Ron says he can keep an eye on city council better than on Congress. If you're in a group of, say, 30 like-minded people in a particular geographic area, you can actually take a part in directly governing yourself, if any real powers are left to local government. To me, that's a great attraction. With 30 people, you have only the most remote, and generally symbolic, authority over Washington. That authority does have the characteristic that through Washington, you get to tell millions of strangers what rules to follow, if that floats your boat.

On the other hand, Ron's "lowest possible level" looks doctrinaire to me. There are some issues for which an assertion of national scale is not just marginally justifiable but strongly warranted. Since the wind blows across state lines and over 'most everybody, regulation of SOx and NOx air pollutants seems a sensible candidate for federal regulation.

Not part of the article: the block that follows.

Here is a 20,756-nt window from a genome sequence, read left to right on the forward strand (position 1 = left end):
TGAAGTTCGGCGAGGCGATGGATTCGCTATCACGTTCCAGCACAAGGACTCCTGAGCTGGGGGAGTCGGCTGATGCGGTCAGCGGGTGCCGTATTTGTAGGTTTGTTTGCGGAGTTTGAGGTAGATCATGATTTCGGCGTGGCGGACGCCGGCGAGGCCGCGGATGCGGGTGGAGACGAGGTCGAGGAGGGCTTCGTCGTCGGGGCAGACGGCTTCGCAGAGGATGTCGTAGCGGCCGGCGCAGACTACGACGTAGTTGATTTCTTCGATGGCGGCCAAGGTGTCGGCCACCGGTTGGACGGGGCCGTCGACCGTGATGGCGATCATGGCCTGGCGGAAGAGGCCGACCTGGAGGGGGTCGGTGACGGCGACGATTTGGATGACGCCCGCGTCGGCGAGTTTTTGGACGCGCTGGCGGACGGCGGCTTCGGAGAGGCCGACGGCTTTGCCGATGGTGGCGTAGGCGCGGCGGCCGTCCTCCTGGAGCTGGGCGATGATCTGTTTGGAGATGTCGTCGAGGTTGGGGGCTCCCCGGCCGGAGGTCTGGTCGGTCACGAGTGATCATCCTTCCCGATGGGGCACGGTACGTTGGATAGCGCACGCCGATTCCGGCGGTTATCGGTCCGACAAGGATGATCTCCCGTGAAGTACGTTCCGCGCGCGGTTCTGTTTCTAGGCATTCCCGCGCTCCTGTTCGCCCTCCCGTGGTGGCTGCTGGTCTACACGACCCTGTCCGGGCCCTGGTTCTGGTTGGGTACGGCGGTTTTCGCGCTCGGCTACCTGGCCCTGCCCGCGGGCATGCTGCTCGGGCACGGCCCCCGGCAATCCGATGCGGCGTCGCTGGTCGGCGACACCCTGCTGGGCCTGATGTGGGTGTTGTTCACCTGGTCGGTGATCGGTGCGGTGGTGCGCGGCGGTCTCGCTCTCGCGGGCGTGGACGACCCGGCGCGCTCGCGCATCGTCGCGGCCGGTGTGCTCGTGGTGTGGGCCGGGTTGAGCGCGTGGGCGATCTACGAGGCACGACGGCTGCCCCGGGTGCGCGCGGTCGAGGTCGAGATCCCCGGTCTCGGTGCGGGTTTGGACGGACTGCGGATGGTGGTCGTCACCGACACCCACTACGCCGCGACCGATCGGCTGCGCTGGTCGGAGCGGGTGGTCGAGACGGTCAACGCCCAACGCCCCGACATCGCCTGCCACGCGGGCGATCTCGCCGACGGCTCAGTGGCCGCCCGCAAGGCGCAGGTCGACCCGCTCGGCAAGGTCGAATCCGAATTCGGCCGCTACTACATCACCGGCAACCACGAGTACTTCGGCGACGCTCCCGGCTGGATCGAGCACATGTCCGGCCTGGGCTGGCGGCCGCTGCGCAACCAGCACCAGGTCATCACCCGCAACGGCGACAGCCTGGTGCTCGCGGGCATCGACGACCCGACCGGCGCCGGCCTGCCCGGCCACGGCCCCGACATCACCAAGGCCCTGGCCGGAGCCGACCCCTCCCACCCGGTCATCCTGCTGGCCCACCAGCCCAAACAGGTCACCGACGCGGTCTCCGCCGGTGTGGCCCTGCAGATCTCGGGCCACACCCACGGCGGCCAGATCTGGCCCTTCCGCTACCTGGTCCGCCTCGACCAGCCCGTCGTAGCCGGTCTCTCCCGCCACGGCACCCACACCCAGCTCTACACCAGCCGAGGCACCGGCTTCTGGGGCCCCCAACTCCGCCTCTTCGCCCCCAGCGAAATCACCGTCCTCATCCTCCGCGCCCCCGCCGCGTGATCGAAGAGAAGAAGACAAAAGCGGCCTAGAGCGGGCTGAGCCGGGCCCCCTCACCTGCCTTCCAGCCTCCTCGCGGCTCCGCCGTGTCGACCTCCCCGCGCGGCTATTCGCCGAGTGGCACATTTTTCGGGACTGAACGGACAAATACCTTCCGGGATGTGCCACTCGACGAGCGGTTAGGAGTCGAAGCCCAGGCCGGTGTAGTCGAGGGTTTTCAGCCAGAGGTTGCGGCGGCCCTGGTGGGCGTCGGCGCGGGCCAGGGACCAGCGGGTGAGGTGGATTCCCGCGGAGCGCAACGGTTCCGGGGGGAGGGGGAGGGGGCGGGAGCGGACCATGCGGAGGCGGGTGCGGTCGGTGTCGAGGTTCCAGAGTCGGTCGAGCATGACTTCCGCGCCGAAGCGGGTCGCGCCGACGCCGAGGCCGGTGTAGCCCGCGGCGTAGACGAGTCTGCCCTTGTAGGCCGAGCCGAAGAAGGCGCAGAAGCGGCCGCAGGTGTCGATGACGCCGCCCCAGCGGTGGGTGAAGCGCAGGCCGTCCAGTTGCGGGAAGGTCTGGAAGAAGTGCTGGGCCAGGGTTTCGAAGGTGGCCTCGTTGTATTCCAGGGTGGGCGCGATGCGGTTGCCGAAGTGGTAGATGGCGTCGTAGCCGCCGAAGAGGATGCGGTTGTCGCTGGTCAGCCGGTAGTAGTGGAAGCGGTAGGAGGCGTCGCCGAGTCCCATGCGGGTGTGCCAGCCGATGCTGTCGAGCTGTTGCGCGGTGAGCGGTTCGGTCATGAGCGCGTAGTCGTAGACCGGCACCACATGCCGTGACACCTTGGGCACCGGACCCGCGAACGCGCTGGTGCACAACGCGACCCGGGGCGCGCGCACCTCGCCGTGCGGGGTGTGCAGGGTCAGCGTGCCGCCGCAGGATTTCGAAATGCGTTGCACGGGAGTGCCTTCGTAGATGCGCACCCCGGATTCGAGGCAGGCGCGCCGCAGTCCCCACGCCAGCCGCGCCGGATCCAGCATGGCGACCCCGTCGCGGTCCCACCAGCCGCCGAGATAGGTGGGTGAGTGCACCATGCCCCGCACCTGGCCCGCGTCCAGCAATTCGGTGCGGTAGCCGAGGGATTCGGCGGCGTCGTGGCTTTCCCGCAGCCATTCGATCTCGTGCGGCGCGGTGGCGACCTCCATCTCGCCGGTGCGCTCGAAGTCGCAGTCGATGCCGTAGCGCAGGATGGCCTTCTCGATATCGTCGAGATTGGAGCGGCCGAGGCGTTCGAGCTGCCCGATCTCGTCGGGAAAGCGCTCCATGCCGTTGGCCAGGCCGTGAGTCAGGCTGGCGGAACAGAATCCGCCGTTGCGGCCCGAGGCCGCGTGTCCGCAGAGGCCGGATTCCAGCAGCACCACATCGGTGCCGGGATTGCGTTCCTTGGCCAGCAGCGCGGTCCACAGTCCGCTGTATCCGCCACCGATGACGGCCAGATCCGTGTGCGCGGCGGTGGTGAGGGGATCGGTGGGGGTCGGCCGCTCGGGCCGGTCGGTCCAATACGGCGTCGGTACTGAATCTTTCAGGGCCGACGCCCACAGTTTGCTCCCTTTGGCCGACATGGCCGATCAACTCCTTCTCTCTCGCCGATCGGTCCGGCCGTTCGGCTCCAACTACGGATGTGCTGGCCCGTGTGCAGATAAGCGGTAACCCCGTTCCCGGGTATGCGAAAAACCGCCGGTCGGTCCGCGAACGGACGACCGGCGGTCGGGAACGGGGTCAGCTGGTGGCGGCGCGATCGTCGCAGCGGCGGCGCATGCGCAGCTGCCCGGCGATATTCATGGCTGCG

I forever fail to get whether and why centralizing government authority is a fundamental "liberal" tenet. Anyone? Please?

Posted by: bittern at January 8, 2004 01:16 PM | PERMALINK

Matt Young,
People are funny about their water. They eat and drink all kinds of funky crap, but they want their water beautiful and clean. I'm a bit that way myself. You might think it illogical, but I'm not bothered with paying $6 a year if I think it means a significant difference in the chance of getting grossly ill from my tap water. Many people are freakier on that than I. I mean, compare your $1.5 billion to the amount people spend on bottled water. Too, the way you include only medical costs and lost wages wins few points for rigorous cost/benefit analysis. I'm not sure EPA's conclusion is all daft in this case.